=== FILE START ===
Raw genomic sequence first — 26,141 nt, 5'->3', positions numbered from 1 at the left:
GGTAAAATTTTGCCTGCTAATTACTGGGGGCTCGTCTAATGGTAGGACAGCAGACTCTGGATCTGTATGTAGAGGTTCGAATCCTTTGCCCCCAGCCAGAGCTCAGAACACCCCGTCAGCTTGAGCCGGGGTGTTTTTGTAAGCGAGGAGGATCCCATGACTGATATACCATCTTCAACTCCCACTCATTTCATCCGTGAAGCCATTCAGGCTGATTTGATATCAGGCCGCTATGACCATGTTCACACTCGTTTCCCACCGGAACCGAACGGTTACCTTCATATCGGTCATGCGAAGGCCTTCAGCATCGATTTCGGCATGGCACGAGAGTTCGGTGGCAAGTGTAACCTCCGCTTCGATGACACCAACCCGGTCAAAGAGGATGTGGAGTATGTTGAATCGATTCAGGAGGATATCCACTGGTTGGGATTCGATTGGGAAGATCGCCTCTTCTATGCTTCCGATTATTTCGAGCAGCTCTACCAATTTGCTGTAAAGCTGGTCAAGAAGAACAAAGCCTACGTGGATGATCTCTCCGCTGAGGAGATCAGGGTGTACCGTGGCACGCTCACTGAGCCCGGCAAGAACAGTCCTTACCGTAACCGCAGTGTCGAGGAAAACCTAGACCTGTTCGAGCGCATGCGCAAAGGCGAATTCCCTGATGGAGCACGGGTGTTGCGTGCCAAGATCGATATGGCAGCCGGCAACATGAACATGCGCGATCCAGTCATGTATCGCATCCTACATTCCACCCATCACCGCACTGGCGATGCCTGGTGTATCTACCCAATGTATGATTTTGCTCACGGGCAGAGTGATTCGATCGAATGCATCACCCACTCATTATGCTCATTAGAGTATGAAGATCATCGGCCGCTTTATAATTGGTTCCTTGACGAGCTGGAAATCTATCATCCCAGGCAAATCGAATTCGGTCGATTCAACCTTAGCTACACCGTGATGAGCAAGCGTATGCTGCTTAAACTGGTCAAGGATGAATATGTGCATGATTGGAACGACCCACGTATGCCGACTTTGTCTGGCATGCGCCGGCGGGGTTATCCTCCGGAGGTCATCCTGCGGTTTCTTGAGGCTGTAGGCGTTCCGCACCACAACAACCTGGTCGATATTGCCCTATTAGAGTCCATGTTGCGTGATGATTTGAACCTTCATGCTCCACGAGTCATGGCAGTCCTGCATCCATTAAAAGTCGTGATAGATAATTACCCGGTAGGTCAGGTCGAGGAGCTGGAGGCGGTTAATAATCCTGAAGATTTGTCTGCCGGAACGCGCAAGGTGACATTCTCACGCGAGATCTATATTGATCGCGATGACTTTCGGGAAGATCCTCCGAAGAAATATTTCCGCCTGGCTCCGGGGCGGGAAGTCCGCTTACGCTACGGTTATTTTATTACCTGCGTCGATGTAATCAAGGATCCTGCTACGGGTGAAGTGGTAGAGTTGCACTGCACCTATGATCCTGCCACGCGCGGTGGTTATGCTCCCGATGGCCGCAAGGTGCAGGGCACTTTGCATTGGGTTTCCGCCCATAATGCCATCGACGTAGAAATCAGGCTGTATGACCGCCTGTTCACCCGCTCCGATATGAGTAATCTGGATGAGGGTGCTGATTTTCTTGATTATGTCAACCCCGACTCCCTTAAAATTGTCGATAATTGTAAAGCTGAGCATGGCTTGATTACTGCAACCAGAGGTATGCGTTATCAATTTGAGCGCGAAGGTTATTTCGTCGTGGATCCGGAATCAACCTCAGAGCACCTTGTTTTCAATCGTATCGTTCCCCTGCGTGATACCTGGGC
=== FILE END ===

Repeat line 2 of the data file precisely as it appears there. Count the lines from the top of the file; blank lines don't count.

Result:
GGTAAAATTTTGCCTGCTAATTACTGGGGGCTCGTCTAATGGTAGGACAGCAGACTCTGGATCTGTATGTAGAGGTTCGAATCCTTTGCCCCCAGCCAGAGCTCAGAACACCCCGTCAGCTTGAGCCGGGGTGTTTTTGTAAGCGAGGAGGATCCCATGACTGATATACCATCTTCAACTCCCACTCATTTCATCCGTGAAGCCATTCAGGCTGATTTGATATCAGGCCGCTATGACCATGTTCACACTCGTTTCCCACCGGAACCGAACGGTTACCTTCATATCGGTCATGCGAAGGCCTTCAGCATCGATTTCGGCATGGCACGAGAGTTCGGTGGCAAGTGTAACCTCCGCTTCGATGACACCAACCCGGTCAAAGAGGATGTGGAGTATGTTGAATCGATTCAGGAGGATATCCACTGGTTGGGATTCGATTGGGAAGATCGCCTCTTCTATGCTTCCGATTATTTCGAGCAGCTCTACCAATTTGCTGTAAAGCTGGTCAAGAAGAACAAAGCCTACGTGGATGATCTCTCCGCTGAGGAGATCAGGGTGTACCGTGGCACGCTCACTGAGCCCGGCAAGAACAGTCCTTACCGTAACCGCAGTGTCGAGGAAAACCTAGACCTGTTCGAGCGCATGCGCAAAGGCGAATTCCCTGATGGAGCACGGGTGTTGCGTGCCAAGATCGATATGGCAGCCGGCAACATGAACATGCGCGATCCAGTCATGTATCGCATCCTACATTCCACCCATCACCGCACTGGCGATGCCTGGTGTATCTACCCAATGTATGATTTTGCTCACGGGCAGAGTGATTCGATCGAATGCATCACCCACTCATTATGCTCATTAGAGTATGAAGATCATCGGCCGCTTTATAATTGGTTCCTTGACGAGCTGGAAATCTATCATCCCAGGCAAATCGAATTCGGTCGATTCAACCTTAGCTACACCGTGATGAGCAAGCGTATGCTGCTTAAACTGGTCAAGGATGAATATGTGCATGATTGGAACGACCCACGTATGCCGACTTTGTCTGGCATGCGCCGGCGGGGTTATCCTCCGGAGGTCATCCTGCGGTTTCTTGAGGCTGTAGGCGTTCCGCACCACAACAACCTGGTCGATATTGCCCTATTAGAGTCCATGTTGCGTGATGATTTGAACCTTCATGCTCCACGAGTCATGGCAGTCCTGCATCCATTAAAAGTCGTGATAGATAATTACCCGGTAGGTCAGGTCGAGGAGCTGGAGGCGGTTAATAATCCTGAAGATTTGTCTGCCGGAACGCGCAAGGTGACATTCTCACGCGAGATCTATATTGATCGCGATGACTTTCGGGAAGATCCTCCGAAGAAATATTTCCGCCTGGCTCCGGGGCGGGAAGTCCGCTTACGCTACGGTTATTTTATTACCTGCGTCGATGTAATCAAGGATCCTGCTACGGGTGAAGTGGTAGAGTTGCACTGCACCTATGATCCTGCCACGCGCGGTGGTTATGCTCCCGATGGCCGCAAGGTGCAGGGCACTTTGCATTGGGTTTCCGCCCATAATGCCATCGACGTAGAAATCAGGCTGTATGACCGCCTGTTCACCCGCTCCGATATGAGTAATCTGGATGAGGGTGCTGATTTTCTTGATTATGTCAACCCCGACTCCCTTAAAATTGTCGATAATTGTAAAGCTGAGCATGGCTTGATTACTGCAACCAGAGGTATGCGTTATCAATTTGAGCGCGAAGGTTATTTCGTCGTGGATCCGGAATCAACCTCAGAGCACCTTGTTTTCAATCGTATCGTTCCCCTGCGTGATACCTGGGC